Skip to main content

Thank you for visiting nature.com. You are using a browser version with limited support for CSS. To obtain the best experience, we recommend you use a more up to date browser (or turn off compatibility mode in Internet Explorer). In the meantime, to ensure continued support, we are displaying the site without styles and JavaScript.

Early detection of unilateral ureteral obstruction by desorption electrospray ionization mass spectrometry

Abstract

Desorption electrospray ionization mass spectrometry (DESI-MS) is an emerging analytical tool for rapid in situ assessment of metabolomic profiles on tissue sections without tissue pretreatment or labeling. We applied DESI-MS to identify candidate metabolic biomarkers associated with kidney injury at the early stage. DESI-MS was performed on sections of kidneys from 80 mice over a time course following unilateral ureteral obstruction (UUO) and compared to sham controls. A predictive model of renal damage was constructed using the LASSO (least absolute shrinkage and selection operator) method. Levels of lipid and small metabolites were significantly altered and glycerophospholipids comprised a significant fraction of altered species. These changes correlate with altered expression of lipid metabolic genes, with most genes showing decreased expression. However, rapid upregulation of PG(22:6/22:6) level appeared to be a hitherto unknown feature of the metabolic shift observed in UUO. Using LASSO and SAM (significance analysis of microarrays), we identified a set of well-measured metabolites that accurately predicted UUO-induced renal damage that was detectable by 12 h after UUO, prior to apparent histological changes. Thus, DESI-MS could serve as a useful adjunct to histology in identifying renal damage and demonstrates early and broad changes in membrane associated lipids.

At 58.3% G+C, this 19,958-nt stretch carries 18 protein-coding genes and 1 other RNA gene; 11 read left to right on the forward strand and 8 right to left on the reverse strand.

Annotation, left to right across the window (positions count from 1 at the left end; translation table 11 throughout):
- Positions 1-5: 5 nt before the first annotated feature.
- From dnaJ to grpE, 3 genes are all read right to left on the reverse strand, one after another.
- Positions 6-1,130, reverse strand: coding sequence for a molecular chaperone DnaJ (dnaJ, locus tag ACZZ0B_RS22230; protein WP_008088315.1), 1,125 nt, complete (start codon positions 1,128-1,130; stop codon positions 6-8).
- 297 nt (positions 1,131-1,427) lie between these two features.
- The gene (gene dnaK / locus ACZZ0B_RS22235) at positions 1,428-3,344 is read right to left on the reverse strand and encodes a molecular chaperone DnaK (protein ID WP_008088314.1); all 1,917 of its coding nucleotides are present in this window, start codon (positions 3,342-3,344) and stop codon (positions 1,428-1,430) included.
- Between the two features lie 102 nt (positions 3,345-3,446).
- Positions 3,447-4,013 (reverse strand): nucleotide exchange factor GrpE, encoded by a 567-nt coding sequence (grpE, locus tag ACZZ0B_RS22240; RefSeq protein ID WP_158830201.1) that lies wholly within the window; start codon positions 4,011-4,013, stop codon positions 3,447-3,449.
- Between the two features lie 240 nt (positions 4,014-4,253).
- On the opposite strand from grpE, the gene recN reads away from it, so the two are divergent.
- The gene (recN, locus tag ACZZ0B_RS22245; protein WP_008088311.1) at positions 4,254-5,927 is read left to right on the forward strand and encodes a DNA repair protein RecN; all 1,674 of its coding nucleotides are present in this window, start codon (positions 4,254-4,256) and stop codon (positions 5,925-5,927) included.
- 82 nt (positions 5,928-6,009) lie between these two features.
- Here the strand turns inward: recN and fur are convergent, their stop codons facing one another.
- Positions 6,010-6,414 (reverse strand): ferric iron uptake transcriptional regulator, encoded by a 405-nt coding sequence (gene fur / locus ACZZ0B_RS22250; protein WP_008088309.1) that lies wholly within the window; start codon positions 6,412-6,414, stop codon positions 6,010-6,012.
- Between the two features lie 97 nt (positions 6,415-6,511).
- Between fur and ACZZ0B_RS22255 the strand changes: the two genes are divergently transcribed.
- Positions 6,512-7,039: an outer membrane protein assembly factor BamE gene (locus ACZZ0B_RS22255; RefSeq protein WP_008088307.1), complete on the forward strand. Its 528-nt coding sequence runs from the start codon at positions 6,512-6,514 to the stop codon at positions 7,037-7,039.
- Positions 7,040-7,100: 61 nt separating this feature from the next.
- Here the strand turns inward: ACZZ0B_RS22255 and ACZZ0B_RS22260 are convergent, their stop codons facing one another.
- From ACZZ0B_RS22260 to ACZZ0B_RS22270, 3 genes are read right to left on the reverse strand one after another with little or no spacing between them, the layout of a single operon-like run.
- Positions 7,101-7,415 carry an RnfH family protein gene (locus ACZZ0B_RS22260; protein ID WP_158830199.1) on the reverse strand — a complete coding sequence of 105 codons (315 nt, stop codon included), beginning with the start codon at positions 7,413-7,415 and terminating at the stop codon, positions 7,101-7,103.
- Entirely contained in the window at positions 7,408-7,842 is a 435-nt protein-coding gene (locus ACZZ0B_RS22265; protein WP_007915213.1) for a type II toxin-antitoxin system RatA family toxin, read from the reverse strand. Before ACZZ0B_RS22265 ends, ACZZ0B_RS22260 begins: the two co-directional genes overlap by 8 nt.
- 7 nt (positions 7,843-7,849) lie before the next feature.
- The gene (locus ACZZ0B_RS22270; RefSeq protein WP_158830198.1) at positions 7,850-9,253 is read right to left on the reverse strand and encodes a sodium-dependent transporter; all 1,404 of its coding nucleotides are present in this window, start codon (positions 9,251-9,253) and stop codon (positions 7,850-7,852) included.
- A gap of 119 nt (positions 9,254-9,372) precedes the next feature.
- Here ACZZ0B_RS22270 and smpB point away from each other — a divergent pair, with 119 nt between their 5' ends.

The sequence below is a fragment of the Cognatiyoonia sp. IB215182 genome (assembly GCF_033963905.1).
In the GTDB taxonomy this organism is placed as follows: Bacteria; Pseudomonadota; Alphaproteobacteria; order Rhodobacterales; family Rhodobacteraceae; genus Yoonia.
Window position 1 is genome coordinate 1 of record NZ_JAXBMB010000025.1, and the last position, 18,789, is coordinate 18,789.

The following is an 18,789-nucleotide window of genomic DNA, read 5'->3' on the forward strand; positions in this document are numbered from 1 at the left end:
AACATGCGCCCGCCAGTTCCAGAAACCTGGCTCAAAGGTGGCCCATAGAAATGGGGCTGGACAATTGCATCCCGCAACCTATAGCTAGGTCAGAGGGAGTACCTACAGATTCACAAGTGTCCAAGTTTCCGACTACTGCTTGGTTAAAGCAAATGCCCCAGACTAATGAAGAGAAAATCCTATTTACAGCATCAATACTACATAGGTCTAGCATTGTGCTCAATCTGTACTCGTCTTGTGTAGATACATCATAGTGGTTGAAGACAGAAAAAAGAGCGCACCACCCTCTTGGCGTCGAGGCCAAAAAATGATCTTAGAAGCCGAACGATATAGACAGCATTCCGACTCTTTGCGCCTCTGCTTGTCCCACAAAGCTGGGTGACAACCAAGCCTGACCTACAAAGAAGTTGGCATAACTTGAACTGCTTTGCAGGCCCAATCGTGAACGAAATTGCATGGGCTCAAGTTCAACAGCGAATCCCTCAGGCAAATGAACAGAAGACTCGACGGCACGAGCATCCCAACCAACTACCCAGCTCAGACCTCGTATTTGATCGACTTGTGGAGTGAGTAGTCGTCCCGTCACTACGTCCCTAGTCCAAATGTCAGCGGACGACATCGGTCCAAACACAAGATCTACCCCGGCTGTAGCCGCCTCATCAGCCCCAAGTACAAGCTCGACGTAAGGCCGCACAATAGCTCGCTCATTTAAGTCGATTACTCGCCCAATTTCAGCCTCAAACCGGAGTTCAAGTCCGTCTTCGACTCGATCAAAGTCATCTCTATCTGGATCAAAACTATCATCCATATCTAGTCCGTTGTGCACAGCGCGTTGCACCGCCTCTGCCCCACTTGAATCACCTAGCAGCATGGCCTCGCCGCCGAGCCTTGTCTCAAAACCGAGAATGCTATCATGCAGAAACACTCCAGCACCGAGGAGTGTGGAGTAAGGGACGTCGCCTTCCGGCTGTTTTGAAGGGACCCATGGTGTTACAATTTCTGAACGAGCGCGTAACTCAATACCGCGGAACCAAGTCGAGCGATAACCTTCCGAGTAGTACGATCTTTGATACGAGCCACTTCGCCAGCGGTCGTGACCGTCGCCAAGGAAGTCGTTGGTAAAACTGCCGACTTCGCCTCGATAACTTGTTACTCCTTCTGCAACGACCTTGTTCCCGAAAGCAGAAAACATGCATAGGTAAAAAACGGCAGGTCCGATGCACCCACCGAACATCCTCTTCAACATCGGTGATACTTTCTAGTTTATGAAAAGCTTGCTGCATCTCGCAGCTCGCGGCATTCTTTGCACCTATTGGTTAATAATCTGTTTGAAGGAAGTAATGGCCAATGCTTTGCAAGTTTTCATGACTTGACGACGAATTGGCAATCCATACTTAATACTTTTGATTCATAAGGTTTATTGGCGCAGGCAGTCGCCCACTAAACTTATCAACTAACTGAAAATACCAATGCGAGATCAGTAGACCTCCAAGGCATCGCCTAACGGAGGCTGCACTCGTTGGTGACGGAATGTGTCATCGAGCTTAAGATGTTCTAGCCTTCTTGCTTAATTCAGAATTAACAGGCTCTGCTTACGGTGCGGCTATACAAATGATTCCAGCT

Introduction

Renal biopsy is used commonly to assess the etiology of renal failure, where it has been reported to alter clinical management in approximately 40% of all patients and up to 70% of cases with acute kidney injury1,2. Between 2008 and 2012, 118,064 renal biopsies, excluding transplant patients and those under age 18, were recorded in hospital admissions from the Nationwide Inpatient Sample database, which captures approximately 20% of admissions in the U.S3. Assessment of renal biopsy relies on histopathology, although immunohistochemistry for protein markers for specific diseases or cell types can be employed to form a diagnosis. Discovery-based approaches, like transcriptomics, proteomics, and metabolomics, have been used to identify biomarkers of renal damage and have been proposed as a means to distinguish the cause of renal damage4,5,6,7,8. However, because of cost, the need for significant amounts of tissue that would exhaust a biopsy sample, and time-consuming sample preparation, these approaches do not lend themselves to use in a clinical setting.

Desorption electrospray ionization mass spectrometry (DESI-MS) is an emerging tool for rapid, label-free assessment of tissue metabolomic profiles and can be used for metabolome-based spatial imaging (DESI-MSI)9,10. DESI-MS operates under ambient conditions (room temperature and atmospheric pressure), requires minimal tissue preparation and can be performed rapidly, allowing for easy integration into the clinical work-flow. Unlike other MS-based tissue imaging technologies such as MALDI (matrix-assisted laser desorption/ionization), DESI-MS does not require a vacuum chamber or a special chemical matrix for ionization and causes little tissue destruction, thereby allowing conventional histological assessment of tissues after the MS study. DESI-MS is being tested for applications in oncology, where metabolic signatures have been identified that distinguish normal from malignant tissues from several sites including stomach, breast, pancreatic, prostate and brain cancers11,12,13,14,15,16. Because DESI-MS can be performed rapidly, it is being developed for the assessment of tumor margins and involvement of lymph nodes in almost real time to inform decision-making during surgical resections14,15. DESI-MS has also been used as a discovery platform to define spatial and temporal metabolomic changes in oncogene-induced cancer model systems13,17,18,19. In these studies, previously unknown metabolic changes, particularly in lipids that have potential roles in cell signaling, have been revealed and have possible therapeutic implications.